Dutch cheese production is currently in the hands of dairy factories, which produce and export hundreds of millions of tons of cheese every year. The cheese markets in Alkmaar, Gouda and Edam remind us of the origins of a flourishing cheese trade and have become popular tourist attractions. The Dutch still love cheese and eat about seven pounds of it annually per person. Just like Julius Caesar, let yourself be surprised about the many types of Dutch cheeses and sample the country's "yellow gold".

Top 4 cheese attractions

© Kaasmuseum Alkmaar
Dutch Traditions

Alkmaar Cheese Museum

Dedicated to all things cheese, the museum presents objects which illustrate the history of cheese-making, farm-ing culture and dairy trade in Holland.

© FrankMagdelyns1 via Pixabay

Alkmaar Cheese Market

  • 29 Mar through 27 Sep
  • Alkmaar

Experience the unique theatre of the cheese market in Alkmaar.

Dutch Traditions

Cheese market in Edam

The Edam cheese market was historically the hub of the city, where farmers brought their cheeses to for sale.

© VVV Gouda
Dutch Traditions

Gouda cheese market

Discover the centuries old cheese trading tradition in Gouda.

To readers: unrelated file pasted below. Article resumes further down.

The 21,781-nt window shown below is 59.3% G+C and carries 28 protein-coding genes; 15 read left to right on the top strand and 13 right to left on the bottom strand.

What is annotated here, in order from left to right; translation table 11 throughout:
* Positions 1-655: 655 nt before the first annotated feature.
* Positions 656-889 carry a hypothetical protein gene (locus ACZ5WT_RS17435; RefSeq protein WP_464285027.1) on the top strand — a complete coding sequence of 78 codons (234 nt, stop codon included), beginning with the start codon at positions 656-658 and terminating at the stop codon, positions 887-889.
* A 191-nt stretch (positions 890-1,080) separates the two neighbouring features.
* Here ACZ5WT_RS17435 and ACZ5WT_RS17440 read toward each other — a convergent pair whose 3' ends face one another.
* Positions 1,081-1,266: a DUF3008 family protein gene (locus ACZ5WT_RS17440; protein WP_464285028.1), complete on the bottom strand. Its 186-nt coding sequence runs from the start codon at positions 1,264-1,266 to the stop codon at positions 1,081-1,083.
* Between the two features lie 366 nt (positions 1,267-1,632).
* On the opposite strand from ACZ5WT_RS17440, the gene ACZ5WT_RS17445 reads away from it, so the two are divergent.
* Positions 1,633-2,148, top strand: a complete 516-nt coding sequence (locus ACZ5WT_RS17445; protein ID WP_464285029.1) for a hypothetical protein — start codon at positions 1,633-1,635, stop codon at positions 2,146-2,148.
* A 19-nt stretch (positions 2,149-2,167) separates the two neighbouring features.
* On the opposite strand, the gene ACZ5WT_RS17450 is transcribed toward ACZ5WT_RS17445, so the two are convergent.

Learn more about cheese

Dutch Traditions

Types of Dutch cheese

Most people have at least heard of Gouda and Edam cheeses—try the many other Dutch cheese types as well.

Dutch Traditions

Dutch cheese brands

The cheese industry in Holland is a main economic driver; cheese and flowers are the largest Dutch exports.

Dutch Traditions

Dutch cheese shops

In Amsterdam, visit multiple cheese shops and taste the flavors of different regions of Holland.

Visit the cities of cheese

© VVV Gouda
Dutch Traditions


Discover the city of cheese Gouda with its beautiful historic city centre and monuments.

© MrsBrown
Dutch Traditions


For most people Edam is synonymous with cheese.

 © Evgeni Tcherkasski


A wonderful historic city with plenty of cheese, art and culture.

Experiences by our editors:

Dutch Traditions

Cheese farms

Discover how famous Dutch cheese is made.

Watch this video: Tradition

Frequently Asked Questions